[0007] In U.S. Pat. No. 5,134,573, Goodwin discloses a method for adjusting the contrast of digital images derived from digitally scanned photographic film materials. The method improves the overall image contrast through the application of a sensitometric correction function in the form of a look-up-table (LUT) designed to linearize the photographic response of photographic film products. While the application of sensitometric correction function does improve the color contrast of the digital image pixel values corresponding to under-exposed regions of photographic film materials, it does not account for the exposure dependent color problems associated with regions of film materials that were exposed with proper amounts of light. Furthermore, Goodwin's method does not account for changes in the film sensitometry induced by chemical processing errors.

SUMMARY OF THE INVENTION

[0008] It is an object of the present invention to provide a method of transforming the color appearance of a plurality of digital images that corrects for the under-exposure problems associated with the photographic response of the capture medium.

[0009] This object achieved by a method of transforming the color appearance of a plurality of digital images including the steps of:

[0010] a) receiving a plurality of digital images from a capture medium wherein each digital image includes a plurality of pixel values relating to at least three basic colors;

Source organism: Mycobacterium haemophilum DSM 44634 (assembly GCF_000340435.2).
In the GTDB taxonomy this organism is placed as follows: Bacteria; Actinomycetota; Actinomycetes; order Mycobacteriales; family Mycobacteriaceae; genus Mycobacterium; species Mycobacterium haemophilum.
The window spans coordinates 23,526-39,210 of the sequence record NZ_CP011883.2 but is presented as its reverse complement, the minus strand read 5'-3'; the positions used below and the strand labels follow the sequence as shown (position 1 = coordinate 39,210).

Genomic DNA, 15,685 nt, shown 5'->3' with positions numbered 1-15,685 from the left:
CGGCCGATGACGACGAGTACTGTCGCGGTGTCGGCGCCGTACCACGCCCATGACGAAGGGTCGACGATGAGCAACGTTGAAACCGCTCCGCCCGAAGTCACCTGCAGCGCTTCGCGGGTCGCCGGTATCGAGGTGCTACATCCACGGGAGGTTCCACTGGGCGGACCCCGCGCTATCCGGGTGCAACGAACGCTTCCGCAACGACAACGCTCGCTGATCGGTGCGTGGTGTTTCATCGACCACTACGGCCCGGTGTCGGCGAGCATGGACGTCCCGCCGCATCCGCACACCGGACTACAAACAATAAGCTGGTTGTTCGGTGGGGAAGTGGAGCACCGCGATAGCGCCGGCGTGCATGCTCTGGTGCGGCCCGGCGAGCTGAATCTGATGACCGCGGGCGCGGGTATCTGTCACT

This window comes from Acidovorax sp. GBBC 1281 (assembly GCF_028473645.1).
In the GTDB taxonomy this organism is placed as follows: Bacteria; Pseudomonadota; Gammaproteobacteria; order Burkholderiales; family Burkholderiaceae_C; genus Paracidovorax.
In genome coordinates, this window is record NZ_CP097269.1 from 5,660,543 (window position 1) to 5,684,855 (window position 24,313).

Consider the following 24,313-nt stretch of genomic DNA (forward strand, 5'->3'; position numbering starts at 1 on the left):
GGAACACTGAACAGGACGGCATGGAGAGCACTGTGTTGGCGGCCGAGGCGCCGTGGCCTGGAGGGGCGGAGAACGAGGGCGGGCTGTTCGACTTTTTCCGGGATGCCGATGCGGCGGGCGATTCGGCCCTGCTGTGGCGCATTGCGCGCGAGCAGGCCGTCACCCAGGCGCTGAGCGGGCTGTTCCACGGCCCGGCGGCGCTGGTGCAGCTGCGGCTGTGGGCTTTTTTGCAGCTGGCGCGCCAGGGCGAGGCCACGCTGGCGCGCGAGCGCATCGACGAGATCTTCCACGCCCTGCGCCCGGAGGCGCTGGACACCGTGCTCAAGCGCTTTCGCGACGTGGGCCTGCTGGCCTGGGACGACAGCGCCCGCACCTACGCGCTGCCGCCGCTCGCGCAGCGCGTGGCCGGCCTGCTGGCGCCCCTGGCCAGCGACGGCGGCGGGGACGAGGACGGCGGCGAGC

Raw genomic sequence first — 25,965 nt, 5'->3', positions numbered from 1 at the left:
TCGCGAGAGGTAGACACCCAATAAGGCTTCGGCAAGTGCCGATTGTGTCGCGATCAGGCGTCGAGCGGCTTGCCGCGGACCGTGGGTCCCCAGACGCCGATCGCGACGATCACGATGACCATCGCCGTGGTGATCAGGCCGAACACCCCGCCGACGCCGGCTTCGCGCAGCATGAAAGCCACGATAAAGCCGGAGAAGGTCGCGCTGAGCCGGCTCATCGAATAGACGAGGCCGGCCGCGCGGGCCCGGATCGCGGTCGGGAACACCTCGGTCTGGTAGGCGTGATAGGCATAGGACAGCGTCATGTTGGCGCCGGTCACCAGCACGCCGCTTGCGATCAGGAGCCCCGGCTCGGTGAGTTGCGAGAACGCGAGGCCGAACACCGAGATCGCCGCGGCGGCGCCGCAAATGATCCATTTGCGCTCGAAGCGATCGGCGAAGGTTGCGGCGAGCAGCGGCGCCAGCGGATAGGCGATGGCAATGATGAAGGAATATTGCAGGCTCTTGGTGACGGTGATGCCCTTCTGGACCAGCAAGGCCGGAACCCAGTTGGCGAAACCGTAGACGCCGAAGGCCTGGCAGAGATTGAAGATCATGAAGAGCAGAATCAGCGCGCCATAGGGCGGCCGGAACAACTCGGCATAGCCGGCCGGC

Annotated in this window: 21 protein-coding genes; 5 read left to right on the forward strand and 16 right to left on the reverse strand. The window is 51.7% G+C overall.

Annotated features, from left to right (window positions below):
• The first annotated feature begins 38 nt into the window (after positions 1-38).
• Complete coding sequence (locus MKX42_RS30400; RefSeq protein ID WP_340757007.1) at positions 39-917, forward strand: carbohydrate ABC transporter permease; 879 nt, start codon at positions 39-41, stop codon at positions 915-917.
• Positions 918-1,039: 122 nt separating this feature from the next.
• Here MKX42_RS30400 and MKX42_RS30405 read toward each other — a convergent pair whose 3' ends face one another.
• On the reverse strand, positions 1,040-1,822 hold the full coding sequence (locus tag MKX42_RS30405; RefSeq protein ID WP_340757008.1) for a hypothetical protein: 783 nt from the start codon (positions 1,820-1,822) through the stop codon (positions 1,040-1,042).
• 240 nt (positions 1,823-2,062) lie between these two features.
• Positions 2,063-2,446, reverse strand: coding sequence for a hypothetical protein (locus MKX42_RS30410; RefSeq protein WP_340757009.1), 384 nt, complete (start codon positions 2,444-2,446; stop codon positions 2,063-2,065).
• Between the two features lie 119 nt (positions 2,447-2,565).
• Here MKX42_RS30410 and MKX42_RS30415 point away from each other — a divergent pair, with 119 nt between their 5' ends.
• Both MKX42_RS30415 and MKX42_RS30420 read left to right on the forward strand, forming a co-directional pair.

[0011] b) calculating a color correction transform by using:

[0012] i) a non-linear adjustment that is independent of the digital images and which corrects an under-exposure condition as a function of the capture medium; and

[0013] ii) a linear functional relationship dependent upon the pixels of the basic colors, the linear functional relationship defining an exposure-level-dependent estimate of gray corresponding to the photographic response of the capture medium; and

[0014] c) using the color correction transform to modify the pixels of the plurality of digital images wherein the pixels within a digital image are transformed with varying degrees of color modification as a function of exposure.

ADVANTAGES

[0015] The present invention corrects for the non-linear photo response characteristics associated with the digital image capture medium and corrects for contrast and color problems associated with under-exposure pixels and color problems associated with properly exposed digital images. The present invention makes use of color pixel information from a plurality of digital images on the same capture medium to develop a color correction transform. It has been recognized that in an under-exposure situation, it is the capture medium that is a source of problems.